Saturday, 7 April 2018

Borders taxpayers at least £500 better off!


A widening gap between average Scottish and English council tax bills means residents in Band D properties in Coldstream will be more than £500 better off this year than their near neighbours in Cornhill village across the Tweed.

The council tax comparisons for 2018/19 give the lie to recent claims in the Right Wing press, and by Conservative politicians that taxpayers north of the Border were about to be hammered by Scotland's SNP Government.

Much has been made about new Scottish income tax rates which will see those earning £40,000 having to pay an extra £70 a year (that equates to £1.34 pence per week).

In an article in this Friday's Scottish Daily Mail, the leader of the Scottish Conservatives Ruth Davidson wrote: "From today anyone earning over £26,000 will see a rise - and that's before you take into account council tax hikes too".

But someone should have pointed out to Ms Davidson that average council tax rises in Northumberland - governed by her party from Westminster - will hammer hard working families to the tune of up to £88, even more than the SNP's additional income tax demands for those on £40,000 per annum.

It is also highly unlikely that residents of Band D properties in rural Northumberland will be in the £40,000-a-year bracket, so their budgets will be stretched even further after Westminster allowed English local authorities to let rip with inflation-busting council tax increases.

Research shows that householders in Coldstream, where council tax rises for 2018/19 have been restricted to three per cent by the SNP Government face a Band D "hike" of £35 to £1,150. Less than a mile away in Cornhill, governed from Westminster by the Conservatives, Band D bills have been increased by £88 to £1,764. The difference of £614 is equivalent to around £12 per week!

Similar rises have been imposed by Northumberland County Council across their territory. In Berwick-on-Tweed the new Band D level is £1,821 (+£87, and in the parish of Carham, close to the Scottish border, the bill will be £1,762 (also +£87).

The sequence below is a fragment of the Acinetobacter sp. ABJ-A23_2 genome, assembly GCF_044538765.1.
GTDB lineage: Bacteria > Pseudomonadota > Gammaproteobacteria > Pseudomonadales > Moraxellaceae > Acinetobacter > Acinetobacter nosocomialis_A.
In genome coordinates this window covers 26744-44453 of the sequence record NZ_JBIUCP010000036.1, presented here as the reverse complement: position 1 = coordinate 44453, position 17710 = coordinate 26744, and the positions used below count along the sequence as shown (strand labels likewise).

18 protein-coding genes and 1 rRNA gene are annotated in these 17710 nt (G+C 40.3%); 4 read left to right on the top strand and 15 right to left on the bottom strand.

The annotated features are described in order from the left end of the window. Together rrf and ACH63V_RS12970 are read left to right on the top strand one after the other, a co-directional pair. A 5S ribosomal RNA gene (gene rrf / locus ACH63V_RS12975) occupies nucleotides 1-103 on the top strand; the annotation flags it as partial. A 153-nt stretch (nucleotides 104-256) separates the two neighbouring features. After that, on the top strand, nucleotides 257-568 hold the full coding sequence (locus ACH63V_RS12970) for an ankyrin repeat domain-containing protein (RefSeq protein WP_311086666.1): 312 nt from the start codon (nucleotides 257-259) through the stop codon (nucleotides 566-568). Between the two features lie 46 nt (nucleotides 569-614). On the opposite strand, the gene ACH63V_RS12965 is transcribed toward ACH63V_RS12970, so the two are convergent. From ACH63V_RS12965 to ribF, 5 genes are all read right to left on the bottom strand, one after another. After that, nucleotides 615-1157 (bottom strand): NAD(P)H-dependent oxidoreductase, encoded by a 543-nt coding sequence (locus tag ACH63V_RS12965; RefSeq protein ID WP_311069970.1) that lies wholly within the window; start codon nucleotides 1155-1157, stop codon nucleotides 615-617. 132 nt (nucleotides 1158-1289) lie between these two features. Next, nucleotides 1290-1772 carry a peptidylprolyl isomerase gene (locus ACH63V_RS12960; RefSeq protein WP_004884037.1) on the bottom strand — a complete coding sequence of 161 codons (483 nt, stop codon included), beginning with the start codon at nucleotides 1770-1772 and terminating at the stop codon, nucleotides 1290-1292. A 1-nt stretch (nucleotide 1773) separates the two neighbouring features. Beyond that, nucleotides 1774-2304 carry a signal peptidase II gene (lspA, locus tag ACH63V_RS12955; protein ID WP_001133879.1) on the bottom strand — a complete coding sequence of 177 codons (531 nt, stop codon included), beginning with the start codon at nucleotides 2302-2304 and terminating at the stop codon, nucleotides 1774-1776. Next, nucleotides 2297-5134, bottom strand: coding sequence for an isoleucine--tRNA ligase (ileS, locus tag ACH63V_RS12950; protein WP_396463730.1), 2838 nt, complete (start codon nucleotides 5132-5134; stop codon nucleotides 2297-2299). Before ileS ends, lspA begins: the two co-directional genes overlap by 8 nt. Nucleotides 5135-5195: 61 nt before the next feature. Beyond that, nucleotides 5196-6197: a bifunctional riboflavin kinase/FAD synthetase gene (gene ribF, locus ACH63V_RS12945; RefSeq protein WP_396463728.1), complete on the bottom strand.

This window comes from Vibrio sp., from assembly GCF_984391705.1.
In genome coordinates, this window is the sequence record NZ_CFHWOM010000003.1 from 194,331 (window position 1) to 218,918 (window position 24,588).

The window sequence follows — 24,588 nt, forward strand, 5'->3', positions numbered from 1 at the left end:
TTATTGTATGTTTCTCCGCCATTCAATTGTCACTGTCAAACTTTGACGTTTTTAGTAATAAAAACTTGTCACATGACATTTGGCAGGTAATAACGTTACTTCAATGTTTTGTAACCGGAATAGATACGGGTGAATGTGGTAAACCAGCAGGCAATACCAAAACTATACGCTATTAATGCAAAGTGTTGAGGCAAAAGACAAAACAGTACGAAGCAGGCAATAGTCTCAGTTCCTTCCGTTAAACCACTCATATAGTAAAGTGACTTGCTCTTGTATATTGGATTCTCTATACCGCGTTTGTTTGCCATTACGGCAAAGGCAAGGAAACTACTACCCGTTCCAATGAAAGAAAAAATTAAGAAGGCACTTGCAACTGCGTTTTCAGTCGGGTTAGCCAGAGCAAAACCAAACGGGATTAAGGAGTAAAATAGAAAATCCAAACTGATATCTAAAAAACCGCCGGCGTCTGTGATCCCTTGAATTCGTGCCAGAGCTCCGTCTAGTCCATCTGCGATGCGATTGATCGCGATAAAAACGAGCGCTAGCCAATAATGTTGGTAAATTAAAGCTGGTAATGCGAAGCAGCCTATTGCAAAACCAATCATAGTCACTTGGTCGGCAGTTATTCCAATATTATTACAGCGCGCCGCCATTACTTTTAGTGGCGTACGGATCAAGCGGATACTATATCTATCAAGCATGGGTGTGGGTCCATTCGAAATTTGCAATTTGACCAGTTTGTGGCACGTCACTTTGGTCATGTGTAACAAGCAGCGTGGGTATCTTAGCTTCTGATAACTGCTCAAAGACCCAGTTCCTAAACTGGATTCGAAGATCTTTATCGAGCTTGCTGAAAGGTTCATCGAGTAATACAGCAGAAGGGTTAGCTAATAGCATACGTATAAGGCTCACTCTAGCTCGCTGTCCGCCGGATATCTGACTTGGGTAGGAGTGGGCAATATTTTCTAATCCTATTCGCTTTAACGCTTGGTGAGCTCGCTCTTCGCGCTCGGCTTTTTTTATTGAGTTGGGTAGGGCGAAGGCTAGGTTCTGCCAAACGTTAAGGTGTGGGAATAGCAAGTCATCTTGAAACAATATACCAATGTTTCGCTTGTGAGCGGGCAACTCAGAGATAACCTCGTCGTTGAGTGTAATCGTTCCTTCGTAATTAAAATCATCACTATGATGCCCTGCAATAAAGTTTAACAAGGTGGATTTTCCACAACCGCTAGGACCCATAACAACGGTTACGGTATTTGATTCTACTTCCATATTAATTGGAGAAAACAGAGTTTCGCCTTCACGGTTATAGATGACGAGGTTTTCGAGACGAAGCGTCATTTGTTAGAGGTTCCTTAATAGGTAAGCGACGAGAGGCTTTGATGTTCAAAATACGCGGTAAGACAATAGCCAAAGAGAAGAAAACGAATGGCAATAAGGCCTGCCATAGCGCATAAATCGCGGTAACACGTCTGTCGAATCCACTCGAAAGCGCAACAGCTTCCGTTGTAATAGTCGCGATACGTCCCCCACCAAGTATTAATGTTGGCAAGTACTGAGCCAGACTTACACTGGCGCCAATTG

While the Scottish Government has strictly controlled council tax rises in each of the last two years after a series of 'freezes' which saved taxpayers hundreds of pounds, the situation is starkly different in England.

There the 2010/11 average Band D figure of £1,439 was already higher than the current Scottish bill. And average "hikes" of £61 (4%) in 2017/18 and £80 (5.1%) in 2018/19 have taken the demands on a typical Band D property in England to £1,671.

A local government expert told us: "People living in Northumberland and elsewhere in England will be outraged if they realise they are paying over £500 extra each year for their shrinking council services. English council taxpayers do not enjoy a superior service to their Scottish counterparts so they deserve to be told why they are having to fork out so much more."

This month English residents also face another "hike" in NHS prescription charges. The new charge of £8.80 per item is 19% higher than it was in 2011 when the Scottish Government abolished the charges.

Meanwhile Scottish students attending Scottish universities will continue to benefit by being exempt from tuition fees. Their English counterparts will continue to pay up to £9,250 a year for their education.

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